While many botanicals can grow in field situations, this publication addresses forest cultivation. If you have a woodlot, even a small one, many of these species might work for you. Woodlots present a unique growing condition. Most sunlight passing through the tree canopy strikes the ground as sun flecks (patches of sunlight that move as your woodlot's angle to the sun changes during the day) or as indirect rays (sunlight coming in at different angles due to reflection). These conditions are horrible for some crops like corn and most other field crops., however, these conditions are perfect for many shade-loving plants, like ginseng and goldenseal. Added benefits to growing in woodlots include reduced crop losses due to poor weather conditions (the forest reduces the intensity of many weather fluctuations) and increased use of your land holdings.
Good forest soils for growing ginseng and goldenseal are rich, moist and well-drained. The best sites are usually mid-slopes. Stands at least 30 years old with a minimum of 70% shade work well. Good overstories can include ash, sugar maple, beech and basswood. Ginseng will often grow under oaks and red maple, but these trees can tolerate poorer soils than ginseng.
Good herbaceous plant indicators of prime soil conditions for ginseng include ginseng, (if it is growing there it can grow there), Christmas fern, indicator fern, wild ginger.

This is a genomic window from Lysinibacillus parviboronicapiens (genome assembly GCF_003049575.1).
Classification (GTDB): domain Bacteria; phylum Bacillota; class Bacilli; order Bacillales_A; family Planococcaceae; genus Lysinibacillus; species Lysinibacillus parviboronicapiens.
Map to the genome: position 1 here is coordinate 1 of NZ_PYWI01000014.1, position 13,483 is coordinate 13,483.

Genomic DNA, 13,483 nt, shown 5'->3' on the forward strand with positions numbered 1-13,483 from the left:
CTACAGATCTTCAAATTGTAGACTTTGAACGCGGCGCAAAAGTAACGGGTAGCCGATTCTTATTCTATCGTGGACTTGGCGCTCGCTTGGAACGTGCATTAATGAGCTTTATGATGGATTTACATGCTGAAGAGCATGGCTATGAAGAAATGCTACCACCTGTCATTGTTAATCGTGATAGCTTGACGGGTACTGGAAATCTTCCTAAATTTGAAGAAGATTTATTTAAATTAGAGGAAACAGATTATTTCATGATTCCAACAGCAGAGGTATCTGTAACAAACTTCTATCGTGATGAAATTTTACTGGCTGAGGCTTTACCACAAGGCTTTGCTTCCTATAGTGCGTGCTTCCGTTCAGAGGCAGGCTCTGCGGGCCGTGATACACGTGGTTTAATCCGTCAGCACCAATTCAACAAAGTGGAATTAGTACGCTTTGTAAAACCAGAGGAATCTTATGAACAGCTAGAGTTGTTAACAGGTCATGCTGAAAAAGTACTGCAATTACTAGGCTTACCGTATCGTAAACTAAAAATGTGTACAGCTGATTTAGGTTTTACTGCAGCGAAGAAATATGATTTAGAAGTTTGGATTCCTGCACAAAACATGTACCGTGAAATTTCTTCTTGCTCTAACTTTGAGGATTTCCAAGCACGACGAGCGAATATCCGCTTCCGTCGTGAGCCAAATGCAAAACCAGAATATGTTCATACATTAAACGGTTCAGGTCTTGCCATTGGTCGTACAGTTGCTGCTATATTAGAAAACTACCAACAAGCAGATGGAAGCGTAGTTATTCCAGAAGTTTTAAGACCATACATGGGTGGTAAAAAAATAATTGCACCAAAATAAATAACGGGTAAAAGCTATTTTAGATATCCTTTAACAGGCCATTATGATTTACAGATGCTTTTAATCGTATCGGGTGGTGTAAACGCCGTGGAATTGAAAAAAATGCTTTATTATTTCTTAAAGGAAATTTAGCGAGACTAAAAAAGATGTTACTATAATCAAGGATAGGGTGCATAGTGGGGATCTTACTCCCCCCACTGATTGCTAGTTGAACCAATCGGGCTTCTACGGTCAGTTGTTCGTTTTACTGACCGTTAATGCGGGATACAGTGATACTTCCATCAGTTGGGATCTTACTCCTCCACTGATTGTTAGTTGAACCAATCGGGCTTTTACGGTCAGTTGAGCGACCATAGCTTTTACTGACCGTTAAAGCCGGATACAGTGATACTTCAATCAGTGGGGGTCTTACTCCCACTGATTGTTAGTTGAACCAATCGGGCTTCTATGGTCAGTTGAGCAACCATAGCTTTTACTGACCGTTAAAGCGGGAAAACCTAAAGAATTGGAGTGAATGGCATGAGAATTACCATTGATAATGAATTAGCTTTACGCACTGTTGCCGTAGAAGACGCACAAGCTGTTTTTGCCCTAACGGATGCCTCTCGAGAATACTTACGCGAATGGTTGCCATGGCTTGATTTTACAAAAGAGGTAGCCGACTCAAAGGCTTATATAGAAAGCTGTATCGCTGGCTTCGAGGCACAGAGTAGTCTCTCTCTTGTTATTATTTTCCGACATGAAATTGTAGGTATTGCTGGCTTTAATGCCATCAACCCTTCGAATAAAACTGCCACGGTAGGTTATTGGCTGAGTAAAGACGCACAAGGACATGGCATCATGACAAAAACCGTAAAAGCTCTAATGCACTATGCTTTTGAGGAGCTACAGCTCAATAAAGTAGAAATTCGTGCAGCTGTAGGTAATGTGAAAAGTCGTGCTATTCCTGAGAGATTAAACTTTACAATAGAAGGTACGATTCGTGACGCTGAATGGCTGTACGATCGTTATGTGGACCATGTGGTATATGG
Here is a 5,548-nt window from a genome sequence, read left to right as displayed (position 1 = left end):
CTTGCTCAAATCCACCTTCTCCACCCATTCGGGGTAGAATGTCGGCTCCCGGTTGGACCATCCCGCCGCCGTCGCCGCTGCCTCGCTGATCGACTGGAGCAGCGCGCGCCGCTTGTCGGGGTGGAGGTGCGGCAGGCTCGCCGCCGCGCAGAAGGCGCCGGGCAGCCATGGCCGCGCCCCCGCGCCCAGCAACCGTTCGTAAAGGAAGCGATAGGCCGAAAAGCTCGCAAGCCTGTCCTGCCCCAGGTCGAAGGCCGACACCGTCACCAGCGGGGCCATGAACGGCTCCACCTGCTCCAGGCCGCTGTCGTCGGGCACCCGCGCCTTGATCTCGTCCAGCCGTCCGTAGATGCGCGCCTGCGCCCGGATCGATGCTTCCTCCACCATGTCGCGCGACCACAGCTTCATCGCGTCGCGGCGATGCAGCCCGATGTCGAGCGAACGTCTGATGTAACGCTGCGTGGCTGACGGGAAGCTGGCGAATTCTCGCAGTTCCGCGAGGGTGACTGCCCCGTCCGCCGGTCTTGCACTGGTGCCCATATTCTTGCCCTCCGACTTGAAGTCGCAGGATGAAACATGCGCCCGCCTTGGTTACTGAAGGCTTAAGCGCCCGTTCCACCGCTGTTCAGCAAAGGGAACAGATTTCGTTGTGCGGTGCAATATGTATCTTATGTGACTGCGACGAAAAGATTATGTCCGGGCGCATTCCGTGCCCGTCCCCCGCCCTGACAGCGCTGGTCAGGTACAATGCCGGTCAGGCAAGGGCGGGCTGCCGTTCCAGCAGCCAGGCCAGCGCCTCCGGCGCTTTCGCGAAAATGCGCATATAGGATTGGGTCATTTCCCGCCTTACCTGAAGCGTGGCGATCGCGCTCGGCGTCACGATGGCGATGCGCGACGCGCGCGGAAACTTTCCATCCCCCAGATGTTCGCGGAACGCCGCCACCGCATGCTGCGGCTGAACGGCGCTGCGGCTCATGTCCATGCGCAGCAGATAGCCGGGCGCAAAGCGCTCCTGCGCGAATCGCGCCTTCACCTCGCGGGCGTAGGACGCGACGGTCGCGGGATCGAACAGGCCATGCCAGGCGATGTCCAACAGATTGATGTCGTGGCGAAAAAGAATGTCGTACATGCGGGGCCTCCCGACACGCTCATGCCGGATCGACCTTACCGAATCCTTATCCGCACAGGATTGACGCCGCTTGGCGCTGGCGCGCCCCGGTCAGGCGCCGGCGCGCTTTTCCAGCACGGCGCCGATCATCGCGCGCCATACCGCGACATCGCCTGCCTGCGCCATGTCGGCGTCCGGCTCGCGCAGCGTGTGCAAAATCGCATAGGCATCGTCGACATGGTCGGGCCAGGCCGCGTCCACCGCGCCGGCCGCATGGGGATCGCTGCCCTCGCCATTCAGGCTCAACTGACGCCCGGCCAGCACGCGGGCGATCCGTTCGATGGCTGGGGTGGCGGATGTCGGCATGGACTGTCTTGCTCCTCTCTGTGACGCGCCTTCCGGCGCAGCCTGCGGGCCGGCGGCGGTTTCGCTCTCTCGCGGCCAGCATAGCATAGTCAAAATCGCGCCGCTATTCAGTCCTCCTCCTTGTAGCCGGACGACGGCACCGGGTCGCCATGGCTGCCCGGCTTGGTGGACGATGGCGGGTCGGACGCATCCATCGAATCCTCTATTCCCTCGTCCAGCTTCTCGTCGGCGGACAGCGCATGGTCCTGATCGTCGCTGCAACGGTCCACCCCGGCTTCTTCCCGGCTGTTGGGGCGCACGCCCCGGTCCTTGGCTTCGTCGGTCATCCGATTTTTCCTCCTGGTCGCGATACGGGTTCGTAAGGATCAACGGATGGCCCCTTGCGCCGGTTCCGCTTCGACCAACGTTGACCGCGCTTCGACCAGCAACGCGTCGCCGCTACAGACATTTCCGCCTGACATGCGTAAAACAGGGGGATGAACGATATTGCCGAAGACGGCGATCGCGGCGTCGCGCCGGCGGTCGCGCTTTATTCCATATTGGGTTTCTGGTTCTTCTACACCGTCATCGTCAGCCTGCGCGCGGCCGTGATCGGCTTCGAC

Dry sites are not suited to ginseng or goldenseal production. Highly acidic. low base nutrient (Calcium, magnesium, potassium) soils are also unsuitable. It is a good idea to have a soil test done prior to investing in ginseng or goldenseal production.
Soils with 15-20 percent base saturation (determined from your soil test) AND pH between 4-6 may work for ginseng production. These are very rough guidelines and wild ginseng and goldenseal can certainly be found growing outside of these ranges.
Deer will damage ginseng plantings. While not a preferred browser species, deer will eat ginseng. Small mammals will eat the seeds. Slugs will browse the leaves. These three groups of herbivores may become a problem with ginseng plantations. While slug and small mammal control is possible, deer browsing control might be more difficult. Fences can work but not without drawing great deals of attention to your planting. Consider test plantations on your property to gauge the potential for deer damage as well as the potential for success with the crop. By contrast, very few herbivores will eat goldenseal.
So if you have a woodlot on most, rich soil and are willing to experiment, ginseng and goldenseal might provide an alternative cash income.